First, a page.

I think we’ve all been told that we should do what makes us happy and not what brings us more money. Like an idiot, I didn’t follow this advice after college. My senior year at Louisiana Tech, I was lost. While all of my friends already had jobs lined up or were re-enrolling into different schools, I was sifting through my pathetic list of options:
1) Move back in with my parents and find a job close to home.
2) Find a summer internship and cross my fingers it turns into a job. If not, I’ll find something else.
3) Go the career fair, apply for jobs, and hope I get one.
I went with option three. I had plans to go to the career fair anyway, regardless of the fact that most of the companies attending were geared more toward engineering students, and the companies that were there for business students weren’t ones I was particularly interested in.
I ended up setting up two interviews with two companies that I won’t name here. They both actually went really well. With one company, I got offered to do a second interview. I blew the second interview though. It was a pretty tough one, and I didn’t have an answer to one of the questions. I walked out feeling confident that I didn’t get it, and I was proven right. With the second company, I was hired on the spot. I was excited to have a back-up plan in case something better didn’t come along. The pay was very decent. I would be paid salary for the first time in my life. Benefits were awesome. Plus, I would still get to work in my college town, so I was pretty excited about that.
Totally unrelated: That same day, I was offered a job to work as a camp counselor in Pennsylvania, and I hesitantly asked the person who hired me at the aforementioned unnamed company above if I would be able to start in August rather than June, and they allowed me to. I figured any company with that amount of leniency had to be worth working for because it just made them seem understanding.
|Irrelevant camp picture to go with that irrelevant tidbit.|
Anyway, fast forward to August. I had my first day. It was just me and two other people working – the boss and the cashier. I had no idea that the staff was going to be so small. Just the three of us. After my first day of work, I went home crying and had Jon come over to comfort me. Little did I know I would be crying every day after work for the next three months. Yes, I was making lots of money, but I realized that my happiness was much more precious to me than the amount of money in my bank account.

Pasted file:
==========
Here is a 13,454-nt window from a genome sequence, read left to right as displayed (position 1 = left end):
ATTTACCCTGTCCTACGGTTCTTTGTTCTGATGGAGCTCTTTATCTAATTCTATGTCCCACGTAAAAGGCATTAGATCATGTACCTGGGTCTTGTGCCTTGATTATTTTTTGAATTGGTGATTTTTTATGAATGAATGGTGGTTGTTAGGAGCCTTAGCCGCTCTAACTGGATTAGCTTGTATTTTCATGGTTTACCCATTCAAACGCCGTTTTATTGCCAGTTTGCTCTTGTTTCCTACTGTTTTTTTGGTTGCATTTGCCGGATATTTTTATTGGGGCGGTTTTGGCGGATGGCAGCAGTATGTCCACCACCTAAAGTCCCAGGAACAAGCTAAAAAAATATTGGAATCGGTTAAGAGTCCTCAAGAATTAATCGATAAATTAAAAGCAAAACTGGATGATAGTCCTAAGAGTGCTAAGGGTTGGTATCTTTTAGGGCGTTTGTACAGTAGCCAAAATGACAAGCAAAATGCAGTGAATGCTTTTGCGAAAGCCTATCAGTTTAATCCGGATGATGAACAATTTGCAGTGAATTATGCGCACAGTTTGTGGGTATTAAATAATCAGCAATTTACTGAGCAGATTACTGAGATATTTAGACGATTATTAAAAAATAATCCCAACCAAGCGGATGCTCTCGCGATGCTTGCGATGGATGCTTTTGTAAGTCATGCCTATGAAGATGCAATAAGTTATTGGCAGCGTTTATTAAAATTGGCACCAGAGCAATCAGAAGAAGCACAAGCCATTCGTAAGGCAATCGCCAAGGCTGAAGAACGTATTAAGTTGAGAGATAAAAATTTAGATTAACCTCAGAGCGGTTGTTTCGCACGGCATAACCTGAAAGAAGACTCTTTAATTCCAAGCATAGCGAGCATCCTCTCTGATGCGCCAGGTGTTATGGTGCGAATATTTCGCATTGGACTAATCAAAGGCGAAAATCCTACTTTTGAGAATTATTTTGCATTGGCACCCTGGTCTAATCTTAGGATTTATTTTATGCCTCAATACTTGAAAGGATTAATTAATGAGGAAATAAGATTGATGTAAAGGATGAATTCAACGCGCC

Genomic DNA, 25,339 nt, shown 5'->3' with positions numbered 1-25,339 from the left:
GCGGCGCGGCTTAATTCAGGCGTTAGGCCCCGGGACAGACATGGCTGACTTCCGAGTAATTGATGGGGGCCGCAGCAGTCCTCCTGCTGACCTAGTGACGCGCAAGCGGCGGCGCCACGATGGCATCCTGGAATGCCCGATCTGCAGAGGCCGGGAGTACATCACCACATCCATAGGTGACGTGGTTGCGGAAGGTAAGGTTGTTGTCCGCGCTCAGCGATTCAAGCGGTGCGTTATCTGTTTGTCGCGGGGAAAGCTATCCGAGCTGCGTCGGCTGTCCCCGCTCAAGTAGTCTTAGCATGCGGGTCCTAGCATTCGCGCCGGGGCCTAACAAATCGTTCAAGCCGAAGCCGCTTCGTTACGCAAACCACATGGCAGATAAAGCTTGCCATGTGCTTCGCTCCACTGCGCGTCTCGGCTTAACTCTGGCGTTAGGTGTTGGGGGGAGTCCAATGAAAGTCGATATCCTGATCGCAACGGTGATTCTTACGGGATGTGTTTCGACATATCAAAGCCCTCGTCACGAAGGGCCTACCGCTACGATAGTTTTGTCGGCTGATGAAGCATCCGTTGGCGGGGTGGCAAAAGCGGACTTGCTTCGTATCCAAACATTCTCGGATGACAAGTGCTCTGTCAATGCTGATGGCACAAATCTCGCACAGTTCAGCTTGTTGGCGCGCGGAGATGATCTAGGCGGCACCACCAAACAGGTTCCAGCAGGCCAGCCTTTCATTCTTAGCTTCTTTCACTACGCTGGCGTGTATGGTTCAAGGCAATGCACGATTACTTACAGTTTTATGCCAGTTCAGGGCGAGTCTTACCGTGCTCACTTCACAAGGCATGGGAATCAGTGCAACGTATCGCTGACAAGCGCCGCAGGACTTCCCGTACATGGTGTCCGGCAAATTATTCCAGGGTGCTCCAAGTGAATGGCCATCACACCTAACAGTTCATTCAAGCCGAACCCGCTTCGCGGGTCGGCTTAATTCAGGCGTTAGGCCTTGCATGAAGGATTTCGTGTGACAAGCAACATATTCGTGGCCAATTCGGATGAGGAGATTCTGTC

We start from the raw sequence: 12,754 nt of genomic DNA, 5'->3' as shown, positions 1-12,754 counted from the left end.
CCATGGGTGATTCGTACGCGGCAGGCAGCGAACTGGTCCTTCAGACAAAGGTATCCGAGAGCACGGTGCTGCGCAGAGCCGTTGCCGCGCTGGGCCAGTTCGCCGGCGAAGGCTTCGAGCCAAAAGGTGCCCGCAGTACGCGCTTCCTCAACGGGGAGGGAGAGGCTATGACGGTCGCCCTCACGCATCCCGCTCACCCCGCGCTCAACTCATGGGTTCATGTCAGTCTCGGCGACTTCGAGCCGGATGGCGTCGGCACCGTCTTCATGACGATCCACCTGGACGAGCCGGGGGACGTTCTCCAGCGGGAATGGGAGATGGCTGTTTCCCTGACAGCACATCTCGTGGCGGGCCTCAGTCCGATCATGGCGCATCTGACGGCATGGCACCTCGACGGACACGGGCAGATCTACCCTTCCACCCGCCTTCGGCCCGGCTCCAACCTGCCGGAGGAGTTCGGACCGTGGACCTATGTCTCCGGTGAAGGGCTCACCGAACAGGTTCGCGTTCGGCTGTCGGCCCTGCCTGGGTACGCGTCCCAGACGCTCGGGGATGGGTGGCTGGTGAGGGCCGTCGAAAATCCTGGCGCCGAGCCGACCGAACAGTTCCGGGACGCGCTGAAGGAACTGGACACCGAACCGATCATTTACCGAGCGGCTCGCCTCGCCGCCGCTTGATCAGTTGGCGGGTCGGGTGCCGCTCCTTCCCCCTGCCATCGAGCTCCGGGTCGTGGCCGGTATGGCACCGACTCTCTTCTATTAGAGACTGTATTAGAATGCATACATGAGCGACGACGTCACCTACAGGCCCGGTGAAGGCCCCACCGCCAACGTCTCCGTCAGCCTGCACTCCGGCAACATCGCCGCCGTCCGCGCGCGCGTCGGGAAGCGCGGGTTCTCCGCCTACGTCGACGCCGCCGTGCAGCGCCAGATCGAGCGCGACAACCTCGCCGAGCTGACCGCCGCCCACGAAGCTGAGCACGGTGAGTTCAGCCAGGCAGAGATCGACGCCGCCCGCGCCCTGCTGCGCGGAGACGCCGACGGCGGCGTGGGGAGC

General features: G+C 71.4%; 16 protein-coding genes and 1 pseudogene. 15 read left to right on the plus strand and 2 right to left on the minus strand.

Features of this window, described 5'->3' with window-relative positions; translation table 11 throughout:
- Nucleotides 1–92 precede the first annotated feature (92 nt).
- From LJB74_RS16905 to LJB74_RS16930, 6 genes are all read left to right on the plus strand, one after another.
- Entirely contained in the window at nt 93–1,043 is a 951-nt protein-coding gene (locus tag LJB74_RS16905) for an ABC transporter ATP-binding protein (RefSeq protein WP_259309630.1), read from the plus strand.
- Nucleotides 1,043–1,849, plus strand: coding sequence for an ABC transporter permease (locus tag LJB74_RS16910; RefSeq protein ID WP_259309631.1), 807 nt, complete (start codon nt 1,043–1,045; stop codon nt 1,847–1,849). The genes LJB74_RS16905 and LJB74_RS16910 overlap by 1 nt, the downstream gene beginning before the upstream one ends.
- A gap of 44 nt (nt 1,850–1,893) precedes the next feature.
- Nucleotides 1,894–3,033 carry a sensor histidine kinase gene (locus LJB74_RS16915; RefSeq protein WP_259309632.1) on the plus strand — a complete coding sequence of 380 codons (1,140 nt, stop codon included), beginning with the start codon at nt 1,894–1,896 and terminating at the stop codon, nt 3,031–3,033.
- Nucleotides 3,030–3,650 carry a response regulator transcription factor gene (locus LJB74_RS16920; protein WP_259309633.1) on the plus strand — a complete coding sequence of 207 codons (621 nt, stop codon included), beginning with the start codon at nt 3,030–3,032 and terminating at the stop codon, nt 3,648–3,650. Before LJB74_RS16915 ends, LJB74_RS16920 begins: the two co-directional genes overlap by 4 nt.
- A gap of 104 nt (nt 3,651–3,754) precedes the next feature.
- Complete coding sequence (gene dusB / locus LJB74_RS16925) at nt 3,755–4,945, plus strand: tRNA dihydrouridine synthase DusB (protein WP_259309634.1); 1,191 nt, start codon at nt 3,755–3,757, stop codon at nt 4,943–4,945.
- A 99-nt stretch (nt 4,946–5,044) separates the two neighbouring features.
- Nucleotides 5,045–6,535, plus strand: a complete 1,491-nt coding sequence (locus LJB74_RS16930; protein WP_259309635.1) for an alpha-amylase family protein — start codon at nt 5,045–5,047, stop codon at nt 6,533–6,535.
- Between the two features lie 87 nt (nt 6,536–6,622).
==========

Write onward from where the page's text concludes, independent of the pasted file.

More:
You’re probably wondering why I didn’t just quit. Well, I had no other options, so I had to just stick it out until I had one.
In November, I was texting one of my friends from Tech, and I was telling her about how much I disliked my job. She told me that they were hiring at the hotel she was working at back in my hometown. Even though it meant that I would have to move back in with my parents and be paid hourly at a job that I didn’t even need a degree for, I still jumped at the opportunity. The prospect of working in hospitality just tugged at my heart, and I knew that I was making the right decision.
By mid-month, I was all moved back in with my parents in my high school room training to be a front desk agent at a hotel. And you know what? I was the happiest I had been since I left summer camp. I felt like I was finally doing something that would actually lead to greater things for me, and I was so right. I was the first promotion at the hotel, and now I have an office, my own desk, an official email and even a business card all because I chose happiness over money.
While I’m still making less than what I was at that awful job I worked at for three months, I still make enough to live comfortably, obviously because I’m going to Europe, and I paid for that all on my own.
So while you may think it’s best to chase the money, I assure you that money doesn’t buy happiness. Unfortunately, I had to learn the hard way.